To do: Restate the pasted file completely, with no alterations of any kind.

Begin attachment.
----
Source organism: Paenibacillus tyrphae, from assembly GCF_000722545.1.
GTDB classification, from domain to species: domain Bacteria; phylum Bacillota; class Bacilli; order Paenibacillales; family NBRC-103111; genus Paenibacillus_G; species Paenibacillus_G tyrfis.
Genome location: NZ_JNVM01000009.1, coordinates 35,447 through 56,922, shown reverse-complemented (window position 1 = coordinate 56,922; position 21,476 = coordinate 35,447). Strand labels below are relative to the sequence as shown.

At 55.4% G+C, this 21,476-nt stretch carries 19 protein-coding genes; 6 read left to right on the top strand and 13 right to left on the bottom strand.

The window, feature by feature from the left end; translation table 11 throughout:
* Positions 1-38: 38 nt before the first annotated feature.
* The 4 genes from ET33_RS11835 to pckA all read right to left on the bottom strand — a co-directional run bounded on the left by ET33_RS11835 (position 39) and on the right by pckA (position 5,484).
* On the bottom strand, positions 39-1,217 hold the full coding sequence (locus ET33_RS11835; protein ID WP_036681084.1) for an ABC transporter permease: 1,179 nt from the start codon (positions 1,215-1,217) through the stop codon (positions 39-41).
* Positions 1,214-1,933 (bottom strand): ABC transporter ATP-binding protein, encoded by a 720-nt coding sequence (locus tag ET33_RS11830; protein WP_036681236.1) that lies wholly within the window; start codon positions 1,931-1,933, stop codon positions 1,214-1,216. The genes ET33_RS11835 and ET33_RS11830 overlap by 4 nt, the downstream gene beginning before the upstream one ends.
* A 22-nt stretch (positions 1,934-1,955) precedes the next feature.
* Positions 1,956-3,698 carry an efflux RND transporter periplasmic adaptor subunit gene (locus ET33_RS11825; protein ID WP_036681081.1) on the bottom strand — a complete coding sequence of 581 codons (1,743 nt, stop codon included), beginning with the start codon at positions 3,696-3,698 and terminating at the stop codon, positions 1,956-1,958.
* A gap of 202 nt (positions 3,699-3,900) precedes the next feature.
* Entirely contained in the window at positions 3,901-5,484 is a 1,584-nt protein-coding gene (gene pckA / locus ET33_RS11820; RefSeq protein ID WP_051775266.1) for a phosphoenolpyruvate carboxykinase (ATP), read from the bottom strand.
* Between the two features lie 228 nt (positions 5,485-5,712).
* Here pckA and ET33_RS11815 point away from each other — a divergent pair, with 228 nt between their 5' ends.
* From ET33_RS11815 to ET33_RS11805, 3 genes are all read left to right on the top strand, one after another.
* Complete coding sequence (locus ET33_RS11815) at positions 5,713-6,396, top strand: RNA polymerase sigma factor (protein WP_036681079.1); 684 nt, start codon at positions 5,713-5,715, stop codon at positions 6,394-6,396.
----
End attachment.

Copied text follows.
Source organism: Paenibacillus tyrphae, from assembly GCF_000722545.1.
GTDB classification, from domain to species: domain Bacteria; phylum Bacillota; class Bacilli; order Paenibacillales; family NBRC-103111; genus Paenibacillus_G; species Paenibacillus_G tyrfis.
Genome location: NZ_JNVM01000009.1, coordinates 35,447 through 56,922, shown reverse-complemented (window position 1 = coordinate 56,922; position 21,476 = coordinate 35,447). Strand labels below are relative to the sequence as shown.

At 55.4% G+C, this 21,476-nt stretch carries 19 protein-coding genes; 6 read left to right on the top strand and 13 right to left on the bottom strand.

The window, feature by feature from the left end; translation table 11 throughout:
* Positions 1-38: 38 nt before the first annotated feature.
* The 4 genes from ET33_RS11835 to pckA all read right to left on the bottom strand — a co-directional run bounded on the left by ET33_RS11835 (position 39) and on the right by pckA (position 5,484).
* On the bottom strand, positions 39-1,217 hold the full coding sequence (locus ET33_RS11835; protein ID WP_036681084.1) for an ABC transporter permease: 1,179 nt from the start codon (positions 1,215-1,217) through the stop codon (positions 39-41).
* Positions 1,214-1,933 (bottom strand): ABC transporter ATP-binding protein, encoded by a 720-nt coding sequence (locus tag ET33_RS11830; protein WP_036681236.1) that lies wholly within the window; start codon positions 1,931-1,933, stop codon positions 1,214-1,216. The genes ET33_RS11835 and ET33_RS11830 overlap by 4 nt, the downstream gene beginning before the upstream one ends.
* A 22-nt stretch (positions 1,934-1,955) precedes the next feature.
* Positions 1,956-3,698 carry an efflux RND transporter periplasmic adaptor subunit gene (locus ET33_RS11825; protein ID WP_036681081.1) on the bottom strand — a complete coding sequence of 581 codons (1,743 nt, stop codon included), beginning with the start codon at positions 3,696-3,698 and terminating at the stop codon, positions 1,956-1,958.
* A gap of 202 nt (positions 3,699-3,900) precedes the next feature.
* Entirely contained in the window at positions 3,901-5,484 is a 1,584-nt protein-coding gene (gene pckA / locus ET33_RS11820; RefSeq protein ID WP_051775266.1) for a phosphoenolpyruvate carboxykinase (ATP), read from the bottom strand.
* Between the two features lie 228 nt (positions 5,485-5,712).
* Here pckA and ET33_RS11815 point away from each other — a divergent pair, with 228 nt between their 5' ends.
* From ET33_RS11815 to ET33_RS11805, 3 genes are all read left to right on the top strand, one after another.
* Complete coding sequence (locus ET33_RS11815) at positions 5,713-6,396, top strand: RNA polymerase sigma factor (protein WP_036681079.1); 684 nt, start codon at positions 5,713-5,715, stop codon at positions 6,394-6,396.